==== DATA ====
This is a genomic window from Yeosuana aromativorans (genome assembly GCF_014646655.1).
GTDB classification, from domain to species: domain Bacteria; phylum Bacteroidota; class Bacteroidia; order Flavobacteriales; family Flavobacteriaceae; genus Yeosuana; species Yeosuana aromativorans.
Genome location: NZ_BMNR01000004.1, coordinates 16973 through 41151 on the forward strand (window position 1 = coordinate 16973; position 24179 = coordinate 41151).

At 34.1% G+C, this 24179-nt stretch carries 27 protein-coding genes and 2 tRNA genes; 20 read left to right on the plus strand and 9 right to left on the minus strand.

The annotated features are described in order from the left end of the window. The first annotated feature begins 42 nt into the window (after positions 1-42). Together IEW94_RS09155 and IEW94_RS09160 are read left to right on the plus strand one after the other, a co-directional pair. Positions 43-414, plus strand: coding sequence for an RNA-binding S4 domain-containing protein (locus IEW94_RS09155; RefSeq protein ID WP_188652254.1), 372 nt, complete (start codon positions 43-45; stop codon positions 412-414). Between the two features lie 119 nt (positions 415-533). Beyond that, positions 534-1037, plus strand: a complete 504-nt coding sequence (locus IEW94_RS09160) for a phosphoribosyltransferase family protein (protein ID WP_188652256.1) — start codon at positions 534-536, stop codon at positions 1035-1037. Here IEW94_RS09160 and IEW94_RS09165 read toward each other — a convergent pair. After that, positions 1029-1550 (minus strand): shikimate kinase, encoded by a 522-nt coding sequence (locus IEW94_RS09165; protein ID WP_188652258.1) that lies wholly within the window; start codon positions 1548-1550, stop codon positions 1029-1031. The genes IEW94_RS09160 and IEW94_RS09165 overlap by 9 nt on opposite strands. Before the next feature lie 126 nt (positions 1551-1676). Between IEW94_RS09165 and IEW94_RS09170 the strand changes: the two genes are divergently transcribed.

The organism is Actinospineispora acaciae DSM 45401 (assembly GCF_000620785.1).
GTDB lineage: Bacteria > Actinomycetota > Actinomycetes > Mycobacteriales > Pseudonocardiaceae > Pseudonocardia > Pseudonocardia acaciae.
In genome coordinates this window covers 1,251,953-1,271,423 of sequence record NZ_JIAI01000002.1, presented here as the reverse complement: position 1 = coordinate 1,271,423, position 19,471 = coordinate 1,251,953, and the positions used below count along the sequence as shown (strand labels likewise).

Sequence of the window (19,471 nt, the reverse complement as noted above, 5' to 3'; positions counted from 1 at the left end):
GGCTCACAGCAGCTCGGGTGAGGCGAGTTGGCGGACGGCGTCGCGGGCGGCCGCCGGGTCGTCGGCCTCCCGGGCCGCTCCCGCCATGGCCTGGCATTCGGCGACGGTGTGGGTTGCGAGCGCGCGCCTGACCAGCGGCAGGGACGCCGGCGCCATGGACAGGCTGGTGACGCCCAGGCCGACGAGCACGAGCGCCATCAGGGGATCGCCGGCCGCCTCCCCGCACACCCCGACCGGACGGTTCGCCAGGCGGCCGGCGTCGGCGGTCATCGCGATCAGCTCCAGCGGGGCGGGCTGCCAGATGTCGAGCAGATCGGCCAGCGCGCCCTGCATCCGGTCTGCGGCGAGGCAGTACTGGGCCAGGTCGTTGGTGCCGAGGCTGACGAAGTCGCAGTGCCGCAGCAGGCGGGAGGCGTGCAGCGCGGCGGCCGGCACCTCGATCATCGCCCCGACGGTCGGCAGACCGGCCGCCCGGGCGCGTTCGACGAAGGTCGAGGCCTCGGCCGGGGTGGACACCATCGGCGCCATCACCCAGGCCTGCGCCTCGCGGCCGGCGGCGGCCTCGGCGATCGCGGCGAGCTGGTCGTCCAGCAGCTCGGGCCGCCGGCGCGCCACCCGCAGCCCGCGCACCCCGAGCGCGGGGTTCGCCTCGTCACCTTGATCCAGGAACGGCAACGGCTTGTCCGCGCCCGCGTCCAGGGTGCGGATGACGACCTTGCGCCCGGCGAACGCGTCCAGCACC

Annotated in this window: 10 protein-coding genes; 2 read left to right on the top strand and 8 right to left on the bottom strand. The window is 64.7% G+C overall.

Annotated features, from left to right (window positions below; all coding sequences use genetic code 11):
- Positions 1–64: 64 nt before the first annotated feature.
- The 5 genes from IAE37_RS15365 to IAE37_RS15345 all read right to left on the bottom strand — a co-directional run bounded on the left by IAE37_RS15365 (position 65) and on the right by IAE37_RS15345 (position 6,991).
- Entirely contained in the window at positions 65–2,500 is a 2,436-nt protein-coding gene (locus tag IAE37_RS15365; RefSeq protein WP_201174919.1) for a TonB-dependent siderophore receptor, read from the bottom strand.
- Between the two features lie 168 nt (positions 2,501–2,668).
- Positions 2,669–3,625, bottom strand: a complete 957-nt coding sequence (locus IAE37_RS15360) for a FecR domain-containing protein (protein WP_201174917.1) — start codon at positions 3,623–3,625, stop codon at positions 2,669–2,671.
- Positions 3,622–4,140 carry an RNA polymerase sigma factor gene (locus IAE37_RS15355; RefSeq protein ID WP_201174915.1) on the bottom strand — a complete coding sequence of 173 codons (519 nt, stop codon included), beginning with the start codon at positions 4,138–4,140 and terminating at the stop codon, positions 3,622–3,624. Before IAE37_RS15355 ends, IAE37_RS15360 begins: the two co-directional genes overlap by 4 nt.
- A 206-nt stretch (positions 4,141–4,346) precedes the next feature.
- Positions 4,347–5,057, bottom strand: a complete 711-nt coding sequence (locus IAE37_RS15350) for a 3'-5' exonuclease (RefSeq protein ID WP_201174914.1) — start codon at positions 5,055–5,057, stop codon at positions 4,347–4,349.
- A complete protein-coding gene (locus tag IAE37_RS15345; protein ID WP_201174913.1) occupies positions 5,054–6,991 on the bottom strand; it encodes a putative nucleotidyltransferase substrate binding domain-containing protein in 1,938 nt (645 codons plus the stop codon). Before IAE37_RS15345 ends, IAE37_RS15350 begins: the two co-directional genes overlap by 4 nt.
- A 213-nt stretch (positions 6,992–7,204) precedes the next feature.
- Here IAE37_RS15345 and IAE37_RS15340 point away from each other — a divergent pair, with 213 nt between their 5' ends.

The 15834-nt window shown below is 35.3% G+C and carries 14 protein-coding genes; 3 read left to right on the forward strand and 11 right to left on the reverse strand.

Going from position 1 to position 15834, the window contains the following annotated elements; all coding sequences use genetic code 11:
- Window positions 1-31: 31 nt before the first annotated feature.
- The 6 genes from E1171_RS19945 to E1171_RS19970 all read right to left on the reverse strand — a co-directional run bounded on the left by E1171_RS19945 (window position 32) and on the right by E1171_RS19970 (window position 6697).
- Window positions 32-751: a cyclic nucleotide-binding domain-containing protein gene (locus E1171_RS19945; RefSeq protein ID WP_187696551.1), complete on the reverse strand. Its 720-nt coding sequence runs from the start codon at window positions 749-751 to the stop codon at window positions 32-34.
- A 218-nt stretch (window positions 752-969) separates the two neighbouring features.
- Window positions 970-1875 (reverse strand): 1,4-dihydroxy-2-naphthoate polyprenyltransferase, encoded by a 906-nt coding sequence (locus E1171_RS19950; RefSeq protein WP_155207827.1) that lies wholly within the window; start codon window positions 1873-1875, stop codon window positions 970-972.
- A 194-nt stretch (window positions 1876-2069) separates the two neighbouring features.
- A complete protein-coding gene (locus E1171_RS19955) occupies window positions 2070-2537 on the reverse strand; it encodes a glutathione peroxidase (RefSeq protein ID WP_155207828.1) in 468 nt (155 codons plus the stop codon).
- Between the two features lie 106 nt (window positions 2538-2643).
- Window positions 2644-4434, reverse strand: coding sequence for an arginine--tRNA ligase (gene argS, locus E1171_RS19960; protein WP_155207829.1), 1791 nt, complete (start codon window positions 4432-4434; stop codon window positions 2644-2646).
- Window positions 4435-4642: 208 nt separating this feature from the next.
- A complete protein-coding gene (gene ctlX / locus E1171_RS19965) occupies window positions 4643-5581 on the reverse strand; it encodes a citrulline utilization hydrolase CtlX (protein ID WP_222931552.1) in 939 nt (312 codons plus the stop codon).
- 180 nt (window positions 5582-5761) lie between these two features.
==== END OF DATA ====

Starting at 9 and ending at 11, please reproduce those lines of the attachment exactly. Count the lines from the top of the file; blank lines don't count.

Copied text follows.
Sequence of the window (19,471 nt, the reverse complement as noted above, 5' to 3'; positions counted from 1 at the left end):
GGCTCACAGCAGCTCGGGTGAGGCGAGTTGGCGGACGGCGTCGCGGGCGGCCGCCGGGTCGTCGGCCTCCCGGGCCGCTCCCGCCATGGCCTGGCATTCGGCGACGGTGTGGGTTGCGAGCGCGCGCCTGACCAGCGGCAGGGACGCCGGCGCCATGGACAGGCTGGTGACGCCCAGGCCGACGAGCACGAGCGCCATCAGGGGATCGCCGGCCGCCTCCCCGCACACCCCGACCGGACGGTTCGCCAGGCGGCCGGCGTCGGCGGTCATCGCGATCAGCTCCAGCGGGGCGGGCTGCCAGATGTCGAGCAGATCGGCCAGCGCGCCCTGCATCCGGTCTGCGGCGAGGCAGTACTGGGCCAGGTCGTTGGTGCCGAGGCTGACGAAGTCGCAGTGCCGCAGCAGGCGGGAGGCGTGCAGCGCGGCGGCCGGCACCTCGATCATCGCCCCGACGGTCGGCAGACCGGCCGCCCGGGCGCGTTCGACGAAGGTCGAGGCCTCGGCCGGGGTGGACACCATCGGCGCCATCACCCAGGCCTGCGCCTCGCGGCCGGCGGCGGCCTCGGCGATCGCGGCGAGCTGGTCGTCCAGCAGCTCGGGCCGCCGGCGCGCCACCCGCAGCCCGCGCACCCCGAGCGCGGGGTTCGCCTCGTCACCTTGATCCAGGAACGGCAACGGCTTGTCCGCGCCCGCGTCCAGGGTGCGGATGACGACCTTGCGCCCGGCGAACGCGTCCAGCACC

Annotated in this window: 10 protein-coding genes; 2 read left to right on the top strand and 8 right to left on the bottom strand. The window is 64.7% G+C overall.